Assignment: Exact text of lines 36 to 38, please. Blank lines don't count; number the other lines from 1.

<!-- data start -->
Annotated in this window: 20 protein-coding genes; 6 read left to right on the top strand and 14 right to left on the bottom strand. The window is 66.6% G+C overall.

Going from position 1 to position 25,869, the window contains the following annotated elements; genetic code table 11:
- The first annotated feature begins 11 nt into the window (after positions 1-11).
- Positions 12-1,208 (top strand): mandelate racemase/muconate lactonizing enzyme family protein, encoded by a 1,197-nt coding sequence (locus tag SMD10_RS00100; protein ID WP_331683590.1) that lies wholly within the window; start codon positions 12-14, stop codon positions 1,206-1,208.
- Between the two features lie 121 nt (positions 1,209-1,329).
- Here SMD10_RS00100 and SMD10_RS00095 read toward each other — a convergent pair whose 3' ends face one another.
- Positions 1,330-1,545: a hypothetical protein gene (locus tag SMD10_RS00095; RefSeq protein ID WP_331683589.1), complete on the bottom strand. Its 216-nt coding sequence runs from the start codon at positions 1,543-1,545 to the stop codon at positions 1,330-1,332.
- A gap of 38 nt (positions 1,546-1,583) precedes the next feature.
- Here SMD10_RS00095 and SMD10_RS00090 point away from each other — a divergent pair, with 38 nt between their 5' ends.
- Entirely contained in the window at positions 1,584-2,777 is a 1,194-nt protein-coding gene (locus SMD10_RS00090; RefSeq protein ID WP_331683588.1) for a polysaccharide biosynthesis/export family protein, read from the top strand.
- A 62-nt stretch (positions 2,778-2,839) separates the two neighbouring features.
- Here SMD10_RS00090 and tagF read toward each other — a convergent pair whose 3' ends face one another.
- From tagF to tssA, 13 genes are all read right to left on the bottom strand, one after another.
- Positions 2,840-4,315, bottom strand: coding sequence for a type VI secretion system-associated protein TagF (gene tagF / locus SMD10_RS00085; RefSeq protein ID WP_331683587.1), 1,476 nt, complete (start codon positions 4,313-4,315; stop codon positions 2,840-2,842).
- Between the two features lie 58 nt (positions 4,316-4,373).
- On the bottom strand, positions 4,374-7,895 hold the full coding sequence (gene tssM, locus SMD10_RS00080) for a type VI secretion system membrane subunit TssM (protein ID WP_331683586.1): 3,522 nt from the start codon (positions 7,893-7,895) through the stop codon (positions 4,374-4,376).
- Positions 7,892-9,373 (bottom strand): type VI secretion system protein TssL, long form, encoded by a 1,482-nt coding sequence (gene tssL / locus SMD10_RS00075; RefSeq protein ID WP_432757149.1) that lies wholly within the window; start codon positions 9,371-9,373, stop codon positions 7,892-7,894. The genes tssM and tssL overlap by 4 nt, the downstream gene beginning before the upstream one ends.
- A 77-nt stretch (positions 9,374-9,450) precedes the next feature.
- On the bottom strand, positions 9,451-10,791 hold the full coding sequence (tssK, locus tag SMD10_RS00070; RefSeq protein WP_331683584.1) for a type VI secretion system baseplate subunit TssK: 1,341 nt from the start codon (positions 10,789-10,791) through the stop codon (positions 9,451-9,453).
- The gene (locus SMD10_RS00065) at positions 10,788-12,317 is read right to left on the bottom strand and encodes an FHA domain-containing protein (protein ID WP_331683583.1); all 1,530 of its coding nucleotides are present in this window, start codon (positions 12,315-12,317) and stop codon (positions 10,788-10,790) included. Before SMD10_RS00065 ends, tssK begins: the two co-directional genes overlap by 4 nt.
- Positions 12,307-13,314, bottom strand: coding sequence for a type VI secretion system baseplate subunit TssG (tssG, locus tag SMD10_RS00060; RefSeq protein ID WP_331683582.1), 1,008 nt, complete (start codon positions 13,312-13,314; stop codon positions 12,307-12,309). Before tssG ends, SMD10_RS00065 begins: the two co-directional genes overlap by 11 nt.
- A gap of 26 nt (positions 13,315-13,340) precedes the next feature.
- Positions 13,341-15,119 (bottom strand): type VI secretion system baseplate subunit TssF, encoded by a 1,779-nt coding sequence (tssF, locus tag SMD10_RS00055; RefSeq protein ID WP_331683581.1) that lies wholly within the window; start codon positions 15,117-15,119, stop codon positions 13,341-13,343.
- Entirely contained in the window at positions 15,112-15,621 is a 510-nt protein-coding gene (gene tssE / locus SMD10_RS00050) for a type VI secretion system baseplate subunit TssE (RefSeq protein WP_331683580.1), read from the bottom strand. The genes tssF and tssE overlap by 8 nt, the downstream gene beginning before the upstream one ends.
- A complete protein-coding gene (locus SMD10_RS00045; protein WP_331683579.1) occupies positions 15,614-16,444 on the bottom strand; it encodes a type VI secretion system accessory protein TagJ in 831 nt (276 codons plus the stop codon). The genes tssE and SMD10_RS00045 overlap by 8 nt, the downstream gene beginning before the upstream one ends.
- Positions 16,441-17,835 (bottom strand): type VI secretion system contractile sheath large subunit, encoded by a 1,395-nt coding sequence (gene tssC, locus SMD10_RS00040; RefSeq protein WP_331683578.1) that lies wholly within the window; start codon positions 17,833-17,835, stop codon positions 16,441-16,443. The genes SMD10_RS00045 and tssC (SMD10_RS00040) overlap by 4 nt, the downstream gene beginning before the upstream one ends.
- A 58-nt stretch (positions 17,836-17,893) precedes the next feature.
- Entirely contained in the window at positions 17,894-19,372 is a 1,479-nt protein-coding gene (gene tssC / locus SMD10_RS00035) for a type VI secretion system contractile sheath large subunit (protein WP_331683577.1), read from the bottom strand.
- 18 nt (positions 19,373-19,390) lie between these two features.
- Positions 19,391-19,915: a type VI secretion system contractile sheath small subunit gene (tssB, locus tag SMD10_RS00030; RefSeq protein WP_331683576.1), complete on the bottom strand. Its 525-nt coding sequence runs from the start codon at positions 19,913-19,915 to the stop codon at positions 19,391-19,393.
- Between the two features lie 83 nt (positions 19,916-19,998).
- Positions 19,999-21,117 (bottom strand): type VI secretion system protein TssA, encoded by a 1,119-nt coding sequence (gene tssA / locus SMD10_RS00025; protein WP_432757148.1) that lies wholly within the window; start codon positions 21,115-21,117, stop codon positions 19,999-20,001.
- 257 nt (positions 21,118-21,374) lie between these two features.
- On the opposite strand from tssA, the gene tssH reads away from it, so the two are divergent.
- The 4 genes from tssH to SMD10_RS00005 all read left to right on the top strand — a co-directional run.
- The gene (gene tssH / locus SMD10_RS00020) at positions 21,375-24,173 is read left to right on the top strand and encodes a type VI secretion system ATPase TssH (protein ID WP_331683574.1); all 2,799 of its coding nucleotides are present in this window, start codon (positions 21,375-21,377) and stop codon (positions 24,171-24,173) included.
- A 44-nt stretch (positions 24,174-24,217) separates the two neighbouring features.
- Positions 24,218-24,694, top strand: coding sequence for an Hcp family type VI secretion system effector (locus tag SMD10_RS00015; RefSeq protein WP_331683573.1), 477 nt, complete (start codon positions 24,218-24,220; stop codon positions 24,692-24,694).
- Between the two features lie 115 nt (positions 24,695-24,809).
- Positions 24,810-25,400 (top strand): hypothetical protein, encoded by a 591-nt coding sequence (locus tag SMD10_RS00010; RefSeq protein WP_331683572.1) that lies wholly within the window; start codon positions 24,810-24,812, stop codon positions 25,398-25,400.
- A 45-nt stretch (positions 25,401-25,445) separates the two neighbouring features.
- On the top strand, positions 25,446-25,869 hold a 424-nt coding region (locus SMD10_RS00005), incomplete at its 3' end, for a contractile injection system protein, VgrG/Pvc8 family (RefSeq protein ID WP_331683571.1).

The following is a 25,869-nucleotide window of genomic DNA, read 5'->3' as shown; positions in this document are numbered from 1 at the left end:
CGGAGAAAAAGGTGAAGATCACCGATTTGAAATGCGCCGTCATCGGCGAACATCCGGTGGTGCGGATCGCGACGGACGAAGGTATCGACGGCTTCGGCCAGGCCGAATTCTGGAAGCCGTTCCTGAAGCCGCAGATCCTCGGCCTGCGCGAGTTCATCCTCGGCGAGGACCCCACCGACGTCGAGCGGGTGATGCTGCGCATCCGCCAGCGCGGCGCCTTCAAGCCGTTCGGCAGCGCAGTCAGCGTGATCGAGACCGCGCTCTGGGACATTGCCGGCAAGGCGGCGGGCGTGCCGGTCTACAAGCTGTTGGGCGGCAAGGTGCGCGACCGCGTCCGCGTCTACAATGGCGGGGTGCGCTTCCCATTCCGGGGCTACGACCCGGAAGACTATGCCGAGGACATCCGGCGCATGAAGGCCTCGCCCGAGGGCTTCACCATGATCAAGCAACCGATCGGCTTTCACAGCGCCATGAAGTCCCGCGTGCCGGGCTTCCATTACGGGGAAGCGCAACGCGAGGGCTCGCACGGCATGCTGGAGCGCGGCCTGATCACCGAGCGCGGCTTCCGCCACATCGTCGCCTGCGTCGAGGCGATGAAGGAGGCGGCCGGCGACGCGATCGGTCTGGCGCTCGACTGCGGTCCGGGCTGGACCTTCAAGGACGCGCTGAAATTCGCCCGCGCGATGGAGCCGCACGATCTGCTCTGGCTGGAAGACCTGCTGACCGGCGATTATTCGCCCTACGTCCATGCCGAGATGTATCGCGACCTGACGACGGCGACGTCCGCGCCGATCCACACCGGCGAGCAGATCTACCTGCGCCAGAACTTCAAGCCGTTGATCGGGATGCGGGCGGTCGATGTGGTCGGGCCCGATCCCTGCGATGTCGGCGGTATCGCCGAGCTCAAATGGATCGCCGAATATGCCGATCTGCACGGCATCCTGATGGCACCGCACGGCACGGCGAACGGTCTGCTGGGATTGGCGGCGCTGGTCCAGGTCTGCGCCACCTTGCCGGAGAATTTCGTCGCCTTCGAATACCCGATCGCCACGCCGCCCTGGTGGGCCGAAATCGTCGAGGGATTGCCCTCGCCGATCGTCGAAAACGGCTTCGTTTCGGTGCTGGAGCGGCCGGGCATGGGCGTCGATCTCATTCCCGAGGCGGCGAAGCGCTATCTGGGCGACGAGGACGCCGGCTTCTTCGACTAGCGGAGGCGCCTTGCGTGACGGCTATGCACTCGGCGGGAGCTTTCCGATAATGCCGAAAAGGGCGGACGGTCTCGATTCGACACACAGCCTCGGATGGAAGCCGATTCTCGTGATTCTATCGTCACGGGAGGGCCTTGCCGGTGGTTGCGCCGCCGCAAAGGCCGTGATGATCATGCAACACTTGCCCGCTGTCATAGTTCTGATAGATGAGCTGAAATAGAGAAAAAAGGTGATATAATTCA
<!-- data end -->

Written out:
- The gene (gene tssH / locus SMD10_RS00020) at positions 21,375-24,173 is read left to right on the top strand and encodes a type VI secretion system ATPase TssH (protein ID WP_331683574.1); all 2,799 of its coding nucleotides are present in this window, start codon (positions 21,375-21,377) and stop codon (positions 24,171-24,173) included.
- A 44-nt stretch (positions 24,174-24,217) separates the two neighbouring features.
- Positions 24,218-24,694, top strand: coding sequence for an Hcp family type VI secretion system effector (locus tag SMD10_RS00015; RefSeq protein WP_331683573.1), 477 nt, complete (start codon positions 24,218-24,220; stop codon positions 24,692-24,694).